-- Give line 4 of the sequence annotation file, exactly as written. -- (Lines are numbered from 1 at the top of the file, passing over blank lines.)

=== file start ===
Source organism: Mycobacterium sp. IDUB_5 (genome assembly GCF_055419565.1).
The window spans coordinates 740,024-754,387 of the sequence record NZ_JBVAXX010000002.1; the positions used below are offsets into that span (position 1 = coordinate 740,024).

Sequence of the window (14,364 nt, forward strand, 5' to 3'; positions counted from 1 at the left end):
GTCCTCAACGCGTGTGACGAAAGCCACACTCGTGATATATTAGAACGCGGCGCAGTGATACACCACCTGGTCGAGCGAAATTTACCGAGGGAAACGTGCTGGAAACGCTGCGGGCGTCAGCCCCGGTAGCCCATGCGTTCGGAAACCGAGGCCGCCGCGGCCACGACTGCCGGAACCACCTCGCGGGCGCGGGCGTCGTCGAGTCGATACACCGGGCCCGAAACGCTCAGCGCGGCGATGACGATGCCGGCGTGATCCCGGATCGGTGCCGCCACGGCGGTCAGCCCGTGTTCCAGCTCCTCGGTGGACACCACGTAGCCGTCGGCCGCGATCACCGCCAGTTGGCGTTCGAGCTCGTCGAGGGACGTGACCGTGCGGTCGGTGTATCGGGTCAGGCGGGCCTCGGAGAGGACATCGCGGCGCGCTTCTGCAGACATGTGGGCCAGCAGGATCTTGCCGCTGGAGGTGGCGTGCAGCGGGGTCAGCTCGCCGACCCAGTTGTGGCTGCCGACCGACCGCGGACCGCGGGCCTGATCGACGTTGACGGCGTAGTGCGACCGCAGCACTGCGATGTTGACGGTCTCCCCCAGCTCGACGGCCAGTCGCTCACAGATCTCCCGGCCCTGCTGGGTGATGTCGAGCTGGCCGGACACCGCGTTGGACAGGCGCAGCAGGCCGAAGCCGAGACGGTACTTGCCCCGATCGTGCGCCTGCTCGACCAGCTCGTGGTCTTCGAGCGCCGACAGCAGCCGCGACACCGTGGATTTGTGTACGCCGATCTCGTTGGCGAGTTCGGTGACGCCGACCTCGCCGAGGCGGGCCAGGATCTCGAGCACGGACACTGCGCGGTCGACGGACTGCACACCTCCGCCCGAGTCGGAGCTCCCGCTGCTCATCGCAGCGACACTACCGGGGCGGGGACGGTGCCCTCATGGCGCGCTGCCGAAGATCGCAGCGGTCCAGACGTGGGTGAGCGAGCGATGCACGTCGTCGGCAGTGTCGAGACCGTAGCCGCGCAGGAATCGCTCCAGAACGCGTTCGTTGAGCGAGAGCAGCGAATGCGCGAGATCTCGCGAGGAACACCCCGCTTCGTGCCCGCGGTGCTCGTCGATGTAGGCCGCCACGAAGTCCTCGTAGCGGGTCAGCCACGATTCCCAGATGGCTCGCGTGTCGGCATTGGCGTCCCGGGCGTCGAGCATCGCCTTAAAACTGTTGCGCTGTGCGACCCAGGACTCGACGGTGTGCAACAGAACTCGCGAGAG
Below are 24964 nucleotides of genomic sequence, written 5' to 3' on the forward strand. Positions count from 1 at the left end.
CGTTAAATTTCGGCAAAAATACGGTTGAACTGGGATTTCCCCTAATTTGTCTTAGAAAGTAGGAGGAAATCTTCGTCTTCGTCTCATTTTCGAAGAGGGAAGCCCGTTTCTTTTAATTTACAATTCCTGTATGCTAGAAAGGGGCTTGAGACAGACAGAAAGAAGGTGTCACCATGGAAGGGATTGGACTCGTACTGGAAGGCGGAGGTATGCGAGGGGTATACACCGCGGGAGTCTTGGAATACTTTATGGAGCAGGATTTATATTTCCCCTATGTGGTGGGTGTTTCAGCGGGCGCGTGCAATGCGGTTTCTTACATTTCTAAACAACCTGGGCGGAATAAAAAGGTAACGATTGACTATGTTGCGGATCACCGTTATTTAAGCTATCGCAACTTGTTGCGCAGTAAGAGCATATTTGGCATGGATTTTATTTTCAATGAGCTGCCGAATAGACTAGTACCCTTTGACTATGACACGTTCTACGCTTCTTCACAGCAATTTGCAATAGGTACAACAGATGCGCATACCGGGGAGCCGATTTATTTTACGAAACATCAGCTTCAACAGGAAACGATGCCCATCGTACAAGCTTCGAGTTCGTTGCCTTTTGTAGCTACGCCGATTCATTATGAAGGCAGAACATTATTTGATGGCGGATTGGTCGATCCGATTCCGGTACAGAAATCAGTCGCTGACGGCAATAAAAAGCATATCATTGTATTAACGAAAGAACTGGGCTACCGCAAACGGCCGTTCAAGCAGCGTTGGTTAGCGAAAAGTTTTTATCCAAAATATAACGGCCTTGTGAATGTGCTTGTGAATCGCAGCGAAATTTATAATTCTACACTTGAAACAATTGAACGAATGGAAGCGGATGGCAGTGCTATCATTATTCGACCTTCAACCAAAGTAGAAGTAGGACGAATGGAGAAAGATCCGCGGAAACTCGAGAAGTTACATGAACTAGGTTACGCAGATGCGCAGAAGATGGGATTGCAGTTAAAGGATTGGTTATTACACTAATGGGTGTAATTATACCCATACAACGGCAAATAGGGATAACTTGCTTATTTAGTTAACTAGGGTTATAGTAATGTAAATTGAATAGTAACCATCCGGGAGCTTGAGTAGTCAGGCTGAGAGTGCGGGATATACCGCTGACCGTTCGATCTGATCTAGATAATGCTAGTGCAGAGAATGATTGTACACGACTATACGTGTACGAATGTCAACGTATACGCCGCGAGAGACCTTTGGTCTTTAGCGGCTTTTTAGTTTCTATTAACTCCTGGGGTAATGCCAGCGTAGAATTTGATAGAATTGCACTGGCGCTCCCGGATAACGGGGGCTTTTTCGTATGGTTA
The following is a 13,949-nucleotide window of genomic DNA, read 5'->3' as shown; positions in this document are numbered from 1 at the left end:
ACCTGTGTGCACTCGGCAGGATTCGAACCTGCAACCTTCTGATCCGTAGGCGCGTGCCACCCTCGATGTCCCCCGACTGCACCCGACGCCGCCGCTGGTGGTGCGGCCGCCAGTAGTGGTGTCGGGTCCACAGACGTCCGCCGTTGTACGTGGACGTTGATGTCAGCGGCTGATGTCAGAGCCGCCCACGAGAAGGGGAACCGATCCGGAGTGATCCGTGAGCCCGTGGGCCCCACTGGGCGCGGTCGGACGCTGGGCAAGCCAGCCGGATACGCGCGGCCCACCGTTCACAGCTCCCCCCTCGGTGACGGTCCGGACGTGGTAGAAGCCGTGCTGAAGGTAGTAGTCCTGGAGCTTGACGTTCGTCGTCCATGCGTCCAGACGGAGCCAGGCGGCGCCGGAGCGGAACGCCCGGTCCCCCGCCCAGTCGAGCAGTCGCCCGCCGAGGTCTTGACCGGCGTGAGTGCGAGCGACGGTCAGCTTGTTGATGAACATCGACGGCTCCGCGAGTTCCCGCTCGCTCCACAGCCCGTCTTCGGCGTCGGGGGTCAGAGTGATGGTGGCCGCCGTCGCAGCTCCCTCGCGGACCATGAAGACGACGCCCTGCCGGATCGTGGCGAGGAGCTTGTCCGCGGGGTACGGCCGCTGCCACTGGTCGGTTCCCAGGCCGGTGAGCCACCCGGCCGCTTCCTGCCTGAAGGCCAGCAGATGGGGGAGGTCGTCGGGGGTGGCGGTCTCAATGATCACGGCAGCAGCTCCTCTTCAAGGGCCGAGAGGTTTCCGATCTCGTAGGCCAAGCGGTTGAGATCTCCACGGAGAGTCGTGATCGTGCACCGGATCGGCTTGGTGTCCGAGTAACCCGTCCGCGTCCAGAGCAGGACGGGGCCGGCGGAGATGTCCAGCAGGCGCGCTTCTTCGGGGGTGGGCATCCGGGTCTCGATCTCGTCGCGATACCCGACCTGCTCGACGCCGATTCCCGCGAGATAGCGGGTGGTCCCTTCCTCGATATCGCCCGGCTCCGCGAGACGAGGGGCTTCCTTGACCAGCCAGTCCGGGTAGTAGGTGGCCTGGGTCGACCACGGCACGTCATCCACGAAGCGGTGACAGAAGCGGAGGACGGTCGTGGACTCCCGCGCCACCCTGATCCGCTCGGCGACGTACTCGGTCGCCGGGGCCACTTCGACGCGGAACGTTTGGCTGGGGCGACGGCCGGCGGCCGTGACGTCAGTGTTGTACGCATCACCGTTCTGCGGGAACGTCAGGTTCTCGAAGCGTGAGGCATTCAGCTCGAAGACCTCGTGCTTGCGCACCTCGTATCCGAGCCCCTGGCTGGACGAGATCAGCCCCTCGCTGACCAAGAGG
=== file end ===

GTCCTCAACGCGTGTGACGAAAGCCACACTCGTGATATATTAGAACGCGGCGCAGTGATACACCACCTGGTCGAGCGAAATTTACCGAGGGAAACGTGCTGGAAACGCTGCGGGCGTCAGCCCCGGTAGCCCATGCGTTCGGAAACCGAGGCCGCCGCGGCCACGACTGCCGGAACCACCTCGCGGGCGCGGGCGTCGTCGAGTCGATACACCGGGCCCGAAACGCTCAGCGCGGCGATGACGATGCCGGCGTGATCCCGGATCGGTGCCGCCACGGCGGTCAGCCCGTGTTCCAGCTCCTCGGTGGACACCACGTAGCCGTCGGCCGCGATCACCGCCAGTTGGCGTTCGAGCTCGTCGAGGGACGTGACCGTGCGGTCGGTGTATCGGGTCAGGCGGGCCTCGGAGAGGACATCGCGGCGCGCTTCTGCAGACATGTGGGCCAGCAGGATCTTGCCGCTGGAGGTGGCGTGCAGCGGGGTCAGCTCGCCGACCCAGTTGTGGCTGCCGACCGACCGCGGACCGCGGGCCTGATCGACGTTGACGGCGTAGTGCGACCGCAGCACTGCGATGTTGACGGTCTCCCCCAGCTCGACGGCCAGTCGCTCACAGATCTCCCGGCCCTGCTGGGTGATGTCGAGCTGGCCGGACACCGCGTTGGACAGGCGCAGCAGGCCGAAGCCGAGACGGTACTTGCCCCGATCGTGCGCCTGCTCGACCAGCTCGTGGTCTTCGAGCGCCGACAGCAGCCGCGACACCGTGGATTTGTGTACGCCGATCTCGTTGGCGAGTTCGGTGACGCCGACCTCGCCGAGGCGGGCCAGGATCTCGAGCACGGACACTGCGCGGTCGACGGACTGCACACCTCCGCCCGAGTCGGAGCTCCCGCTGCTCATCGCAGCGACACTACCGGGGCGGGGACGGTGCCCTCATGGCGCGCTGCCGAAGATCGCAGCGGTCCAGACGTGGGTGAGCGAGCGATGCACGTCGTCGGCAGTGTCGAGACCGTAGCCGCGCAGGAATCGCTCCAGAACGCGTTCGTTGAGCGAGAGCAGCGAATGCGCGAGATCTCGCGAGGAACACCCCGCTTCGTGCCCGCGGTGCTCGTCGATGTAGGCCGCCACGAAGTCCTCGTAGCGGGTCAGCCACGATTCCCAGATGGCTCGCGTGTCGGCATTGGCGTCCCGGGCGTCGAGCATCGCCTTAAAACTGTTGCGCTGTGCGACCCAGGACTCGACGGTGTGCAACAGAACTCGCGAGAG